Seollal is a festival that's highly anticipated each year in Korea as it marks the start of the Korean Lunar New Year. Celebrations, of course, are carried out with pomp and splendor!
Besides the food and sacred customs passed down through generations, there are many traditional games enjoyed by children and adults alike. Here are some of the most popular games played during Seollal that are definitely worth becoming popular internationally!
Essentially kite-flying, yeonnalligi involves rectangular Korean kites (yeon) made from bamboo, generally flown by men and boys. To make their kites really stand out in the skies, they are usually painted in many vibrant colors. Yeon is flown with the belief that they will ward off bad luck and ensure a new year filled with good energy.
Women and girls, on the other hand, enjoy neolttwigi, a game that involves jumping up and down on a seesaw. It differs from playing on a regular seesaw as it involves standing on it, rather than sitting down. Neolttwigi is a rather difficult game to play as it requires balance and focus, but it can be extremely fun! It is said to improve women’s health, but perhaps that is true of everyone since jumping can be a real workout.
A game typically enjoyed by Korean children, paengi involves spinning wooden tops in a battle wherein the players’ tops are spun in an enclosed space. Players' tops must knock down their opponents’ tops. Paengi could also be played using little "obstacles" that the tops could knock off for extra points. Besides battles, children try to perform tricks with their spinning tops, such as trying to make them bounce in the air for a moment or two.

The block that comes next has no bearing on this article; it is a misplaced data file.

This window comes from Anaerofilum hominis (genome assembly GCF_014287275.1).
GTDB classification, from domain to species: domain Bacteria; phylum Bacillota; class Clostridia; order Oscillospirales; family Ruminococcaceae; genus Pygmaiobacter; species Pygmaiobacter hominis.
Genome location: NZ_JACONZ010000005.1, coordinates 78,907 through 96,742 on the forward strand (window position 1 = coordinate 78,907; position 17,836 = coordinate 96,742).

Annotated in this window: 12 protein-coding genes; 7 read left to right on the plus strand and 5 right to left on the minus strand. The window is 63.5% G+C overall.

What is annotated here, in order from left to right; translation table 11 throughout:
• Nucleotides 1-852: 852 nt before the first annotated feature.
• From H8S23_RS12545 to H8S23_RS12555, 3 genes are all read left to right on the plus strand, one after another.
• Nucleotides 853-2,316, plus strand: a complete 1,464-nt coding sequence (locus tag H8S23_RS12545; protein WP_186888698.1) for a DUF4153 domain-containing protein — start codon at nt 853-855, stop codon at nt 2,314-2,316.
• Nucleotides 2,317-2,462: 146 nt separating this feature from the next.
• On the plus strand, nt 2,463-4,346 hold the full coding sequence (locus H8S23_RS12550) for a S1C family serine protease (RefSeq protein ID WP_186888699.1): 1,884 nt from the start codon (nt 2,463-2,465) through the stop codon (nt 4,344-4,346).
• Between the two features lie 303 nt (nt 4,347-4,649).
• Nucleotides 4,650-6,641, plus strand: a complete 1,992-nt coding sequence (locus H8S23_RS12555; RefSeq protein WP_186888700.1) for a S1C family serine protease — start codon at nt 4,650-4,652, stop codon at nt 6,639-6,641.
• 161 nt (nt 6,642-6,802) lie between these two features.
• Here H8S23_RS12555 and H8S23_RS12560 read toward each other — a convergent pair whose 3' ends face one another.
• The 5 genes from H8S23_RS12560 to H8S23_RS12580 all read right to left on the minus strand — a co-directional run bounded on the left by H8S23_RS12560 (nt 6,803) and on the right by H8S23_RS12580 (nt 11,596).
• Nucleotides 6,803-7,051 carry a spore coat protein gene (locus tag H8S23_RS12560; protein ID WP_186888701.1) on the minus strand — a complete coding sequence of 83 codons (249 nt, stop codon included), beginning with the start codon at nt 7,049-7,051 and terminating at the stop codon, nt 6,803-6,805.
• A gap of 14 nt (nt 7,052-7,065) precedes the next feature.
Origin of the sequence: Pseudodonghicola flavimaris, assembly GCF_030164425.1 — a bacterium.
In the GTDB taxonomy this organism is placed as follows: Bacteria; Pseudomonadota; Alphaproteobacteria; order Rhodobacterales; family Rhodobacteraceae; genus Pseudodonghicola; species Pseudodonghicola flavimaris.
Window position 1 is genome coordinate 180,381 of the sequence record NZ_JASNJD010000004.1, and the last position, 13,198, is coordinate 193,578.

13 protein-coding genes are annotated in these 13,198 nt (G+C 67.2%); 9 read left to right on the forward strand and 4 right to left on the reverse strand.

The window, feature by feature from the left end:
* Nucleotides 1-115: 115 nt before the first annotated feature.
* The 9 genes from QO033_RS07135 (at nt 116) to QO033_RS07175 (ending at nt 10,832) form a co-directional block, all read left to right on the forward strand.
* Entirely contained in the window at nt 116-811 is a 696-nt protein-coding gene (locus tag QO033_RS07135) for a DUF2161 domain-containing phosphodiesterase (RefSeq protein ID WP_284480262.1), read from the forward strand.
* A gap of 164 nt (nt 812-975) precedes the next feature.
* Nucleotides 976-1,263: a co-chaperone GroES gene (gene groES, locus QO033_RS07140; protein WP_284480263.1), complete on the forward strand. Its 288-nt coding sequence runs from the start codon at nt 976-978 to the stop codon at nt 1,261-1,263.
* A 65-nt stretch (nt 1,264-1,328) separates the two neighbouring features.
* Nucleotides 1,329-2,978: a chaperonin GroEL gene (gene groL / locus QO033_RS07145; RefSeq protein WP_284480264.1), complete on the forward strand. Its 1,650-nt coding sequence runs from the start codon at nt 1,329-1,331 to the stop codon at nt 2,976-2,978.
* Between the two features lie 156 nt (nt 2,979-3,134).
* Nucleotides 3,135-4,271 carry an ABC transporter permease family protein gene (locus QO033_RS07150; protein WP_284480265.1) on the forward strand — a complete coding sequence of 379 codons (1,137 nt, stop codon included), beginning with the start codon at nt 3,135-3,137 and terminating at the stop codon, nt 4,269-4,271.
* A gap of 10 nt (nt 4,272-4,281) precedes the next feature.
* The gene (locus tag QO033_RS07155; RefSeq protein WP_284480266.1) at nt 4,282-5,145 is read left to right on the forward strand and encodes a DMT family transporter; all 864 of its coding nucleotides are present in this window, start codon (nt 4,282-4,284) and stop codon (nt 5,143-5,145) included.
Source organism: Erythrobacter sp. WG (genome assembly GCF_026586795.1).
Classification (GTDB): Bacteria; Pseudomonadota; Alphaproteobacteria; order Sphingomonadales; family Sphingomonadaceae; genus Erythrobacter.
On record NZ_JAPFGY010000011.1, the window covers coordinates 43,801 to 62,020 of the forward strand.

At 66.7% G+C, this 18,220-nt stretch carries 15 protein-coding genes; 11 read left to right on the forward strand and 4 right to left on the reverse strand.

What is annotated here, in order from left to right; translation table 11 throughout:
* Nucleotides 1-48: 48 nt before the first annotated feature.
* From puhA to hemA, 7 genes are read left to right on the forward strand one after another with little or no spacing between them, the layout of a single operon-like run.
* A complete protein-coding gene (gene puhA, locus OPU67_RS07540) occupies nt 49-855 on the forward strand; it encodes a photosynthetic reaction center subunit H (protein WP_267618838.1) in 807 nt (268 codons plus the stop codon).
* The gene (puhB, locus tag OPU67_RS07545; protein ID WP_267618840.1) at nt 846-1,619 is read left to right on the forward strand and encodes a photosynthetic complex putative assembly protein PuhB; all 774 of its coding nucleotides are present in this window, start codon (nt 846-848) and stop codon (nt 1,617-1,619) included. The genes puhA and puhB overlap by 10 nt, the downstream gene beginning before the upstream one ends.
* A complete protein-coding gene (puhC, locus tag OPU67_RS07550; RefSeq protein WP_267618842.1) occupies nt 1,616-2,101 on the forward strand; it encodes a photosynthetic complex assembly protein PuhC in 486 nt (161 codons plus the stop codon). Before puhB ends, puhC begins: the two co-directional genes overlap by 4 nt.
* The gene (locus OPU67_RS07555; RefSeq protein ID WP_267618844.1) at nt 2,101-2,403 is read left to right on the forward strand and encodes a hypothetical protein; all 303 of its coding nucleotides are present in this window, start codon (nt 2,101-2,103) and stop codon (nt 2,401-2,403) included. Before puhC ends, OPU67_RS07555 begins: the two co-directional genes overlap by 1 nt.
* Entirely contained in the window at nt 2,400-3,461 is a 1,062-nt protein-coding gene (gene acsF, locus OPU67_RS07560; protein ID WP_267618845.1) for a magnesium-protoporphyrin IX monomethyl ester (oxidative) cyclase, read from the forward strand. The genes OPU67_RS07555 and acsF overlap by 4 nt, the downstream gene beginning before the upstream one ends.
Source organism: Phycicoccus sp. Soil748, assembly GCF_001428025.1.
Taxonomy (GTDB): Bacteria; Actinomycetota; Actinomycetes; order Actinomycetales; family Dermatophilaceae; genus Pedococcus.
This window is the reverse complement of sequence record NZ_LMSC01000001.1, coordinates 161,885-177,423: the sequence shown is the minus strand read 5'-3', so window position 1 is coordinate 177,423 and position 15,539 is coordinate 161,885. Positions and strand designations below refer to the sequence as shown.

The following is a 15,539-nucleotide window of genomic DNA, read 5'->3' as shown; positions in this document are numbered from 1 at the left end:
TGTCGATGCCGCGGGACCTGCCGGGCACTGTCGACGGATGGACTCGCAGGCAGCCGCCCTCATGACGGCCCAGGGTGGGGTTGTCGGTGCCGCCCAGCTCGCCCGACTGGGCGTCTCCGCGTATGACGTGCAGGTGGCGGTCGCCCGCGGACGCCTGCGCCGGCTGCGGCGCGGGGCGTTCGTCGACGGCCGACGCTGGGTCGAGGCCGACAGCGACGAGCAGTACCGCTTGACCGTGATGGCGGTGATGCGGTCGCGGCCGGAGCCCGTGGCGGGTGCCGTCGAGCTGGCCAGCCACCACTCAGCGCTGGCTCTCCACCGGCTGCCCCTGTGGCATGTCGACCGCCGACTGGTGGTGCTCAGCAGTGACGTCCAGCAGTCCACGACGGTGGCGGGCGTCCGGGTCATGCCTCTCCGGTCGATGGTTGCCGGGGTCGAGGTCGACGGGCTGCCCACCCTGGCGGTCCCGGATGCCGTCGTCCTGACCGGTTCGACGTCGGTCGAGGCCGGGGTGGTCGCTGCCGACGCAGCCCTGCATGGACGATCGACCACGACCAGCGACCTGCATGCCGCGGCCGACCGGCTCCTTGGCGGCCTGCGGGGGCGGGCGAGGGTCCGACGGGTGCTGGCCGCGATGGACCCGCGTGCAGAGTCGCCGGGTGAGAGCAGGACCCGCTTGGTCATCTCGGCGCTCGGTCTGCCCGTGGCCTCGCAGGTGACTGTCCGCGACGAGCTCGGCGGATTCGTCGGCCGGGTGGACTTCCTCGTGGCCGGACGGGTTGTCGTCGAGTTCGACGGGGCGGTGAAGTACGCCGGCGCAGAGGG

Also known as Matgo or Godori, or the modern variant Go-Stop, Hwatu is a Korean card game played by up to four people, where the objective is to score a certain number of points (generally three or seven) with their deck of five cards. If a “Go” is called out, the game continues as the points and money stakes increase two-fold, three-fold and even four-fold, until a “Stop” is called and the caller rakes in their cash. It’s not as simple as that – calling out a “Go” is risky because there might be a player who scores the right amount of points needed. Perfect for a little family gambling night!
Which of these games appeals the most to you? Do you plan on trying out any of these to spice up your quality time with family? Let us know in the comments!
Written by Hamsini Pratapa